Emerging Contaminants Summit
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Emerging Contaminants Summit
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norma villagomez marquez Norma Villagómez-Márquez
PhD Candidate
University of Arizona

Norma Villagómez-Márquez is a Ph.D. Candidate in Soil Water Science at the University of Arizona. Norma has an M.S. in Chemical and Environmental Engineering and is the recipient of a 2018 Carson Haury Scholars Program Scholarship, given to diverse graduate students who are studying renewable energy, environment, and social justice. She was selected as a 2018 Singapore UNLEASH Innovation Lab Talent by the UN to participate in the development of solutions for Sustainable Development Goal # 6 Clean Water & Sanitation. Norma is a 2019 recipient of the Climate Assessment for the Southwest (CLIMAS) Climate & Society Graduate Fellows Program.



STUDENT PRESENTATION

Emerging Contaminants in Roof-Harvested Rainwater Collected in Rural and Urban Communities in Arizona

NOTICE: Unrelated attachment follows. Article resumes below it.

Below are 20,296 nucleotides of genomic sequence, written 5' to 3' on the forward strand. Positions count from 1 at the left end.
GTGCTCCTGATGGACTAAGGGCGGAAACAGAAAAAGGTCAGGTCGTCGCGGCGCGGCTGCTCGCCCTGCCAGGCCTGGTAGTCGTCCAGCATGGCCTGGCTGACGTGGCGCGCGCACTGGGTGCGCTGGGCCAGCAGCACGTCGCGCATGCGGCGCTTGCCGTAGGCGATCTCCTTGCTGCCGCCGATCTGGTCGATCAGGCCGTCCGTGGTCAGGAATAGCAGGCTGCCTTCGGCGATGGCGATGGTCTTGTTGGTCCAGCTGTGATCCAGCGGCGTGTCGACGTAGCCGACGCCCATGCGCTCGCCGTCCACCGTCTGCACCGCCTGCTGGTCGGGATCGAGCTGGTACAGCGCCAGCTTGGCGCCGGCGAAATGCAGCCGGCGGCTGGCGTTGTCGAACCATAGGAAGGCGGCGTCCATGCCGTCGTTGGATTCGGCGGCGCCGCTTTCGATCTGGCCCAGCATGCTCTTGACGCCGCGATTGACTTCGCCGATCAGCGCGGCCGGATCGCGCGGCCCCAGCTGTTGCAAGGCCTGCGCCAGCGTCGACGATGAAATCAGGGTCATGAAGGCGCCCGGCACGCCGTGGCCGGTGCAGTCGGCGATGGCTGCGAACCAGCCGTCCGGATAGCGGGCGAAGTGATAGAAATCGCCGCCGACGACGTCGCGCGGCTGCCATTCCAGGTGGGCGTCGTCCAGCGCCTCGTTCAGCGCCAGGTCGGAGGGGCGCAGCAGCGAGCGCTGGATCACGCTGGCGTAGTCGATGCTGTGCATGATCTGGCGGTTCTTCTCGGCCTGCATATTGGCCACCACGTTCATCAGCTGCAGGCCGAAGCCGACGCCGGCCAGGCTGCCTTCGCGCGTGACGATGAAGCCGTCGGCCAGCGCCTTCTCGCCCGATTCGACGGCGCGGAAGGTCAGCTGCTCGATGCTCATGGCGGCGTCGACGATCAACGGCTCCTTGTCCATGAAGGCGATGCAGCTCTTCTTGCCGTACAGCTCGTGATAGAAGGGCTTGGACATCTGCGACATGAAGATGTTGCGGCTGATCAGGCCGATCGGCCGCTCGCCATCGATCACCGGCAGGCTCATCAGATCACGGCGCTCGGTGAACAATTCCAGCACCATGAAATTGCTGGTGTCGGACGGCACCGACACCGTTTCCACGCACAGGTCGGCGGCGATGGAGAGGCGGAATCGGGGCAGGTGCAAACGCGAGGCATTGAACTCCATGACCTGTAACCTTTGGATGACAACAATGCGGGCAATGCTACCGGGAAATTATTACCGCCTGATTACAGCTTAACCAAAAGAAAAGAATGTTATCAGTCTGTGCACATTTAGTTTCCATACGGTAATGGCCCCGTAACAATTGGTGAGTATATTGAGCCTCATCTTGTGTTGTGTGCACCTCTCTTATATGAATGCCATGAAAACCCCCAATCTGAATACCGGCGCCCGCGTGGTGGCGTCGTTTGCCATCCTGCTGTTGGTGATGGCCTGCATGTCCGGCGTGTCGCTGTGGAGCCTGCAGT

Today, about 40% of the global population lives in arid and semi-arid environments. In these geographic areas water scarcity concerns are common. Harvesting rain has been used as a water conservation measure, particularly where other water resources are scarce. As water scarcity increases steadily, interest in alternative methods to conserve and collect water also rise. Roof-harvested rainwater is one possible alternative to address the global issue. In arid climates like the Sonoran Desert, rainwater can provide a vital component of water resources. National water quality standards for both potable and non-potable domestic usages are thus far undetermined as roof-harvested rainwater is a developing practice worldwide. This project is a citizen scientist driven program that teaches communities across the state of Arizona the scientific method. Over the course of three years, participants will collect roof-harvested rainwater samples and send them to be analyzed for bacteria, organic and inorganic contaminants at University of Arizona by our team of scientists. This poster will cover the organic chemistry aspect of this project only; including sample preparation, analytical method development, and preliminary results. The objective of this study is to fortify informal science learning in underserved communities and help generate water quality guidelines and recommendations for non-potable roof-harvested rainwater domestic use. We aim to investigate the presence of thirty target analyte chemicals in roof-harvested rainwater by applying high-resolution liquid chromatography-tandem mass spectrometry (HR-LC-MS/MS). Roof-harvested rainwater samples were preconcentrated using solid phase extraction (SPE) in preparation for analysis. Chromatographic separations were achieved using a Phenomenex Kinetex (150 x 2.1 mm, 2.6 ?m C18 100 Å) maintained at a constant temperature of 25 °C. The mass spectrometer was operated in positive or negative mode, the spray voltage was 4.0 kV in both modes, and the temperature of the heated capillary was set at 250 °C. Nitrogen was used as the nebulizer and auxiliary gas. Parallel reaction monitoring (PRM) experiments were conducted for pentachlorophenol, glyphosate, nonylphenol, perfluorooctanesulfonic acid, perfluorooctanoic acid, and 2,4-dichlorophenoxyacetic acid, chlorpyrifos, prometon, atrazine, and simazine. Results of the first year of this study confirm detection of nonylphenol and perfluorooctanoic acid in roof-harvested rainwater samples in four Arizona communities: Dewey-Humboldt, Hayden-Winkelman, Globe-Miami and Tucson during all sampling periods in 2018. Prometon was detected in roof-harvested rainwater samples only in the urban community of Tucson during all sampling periods of the same year. Simazine, 2,4- dichlorophenoxyacetic acid and chlorpyrifos were not detected in roof-harvested rainwater samples in the communities of Dewey-Humboldt and Hayden-Winkelman. Atrazine was consistently not detected in roof-harvested rainwater samples in the community of Dewey-Humboldt during all sampling periods. Similarly, simazine was not detected in Globe-Miami roof-harvested rainwater samples and chlorpyrifos was not detected in Tucson roof-harvested rainwater samples during all sampling periods in 2018.


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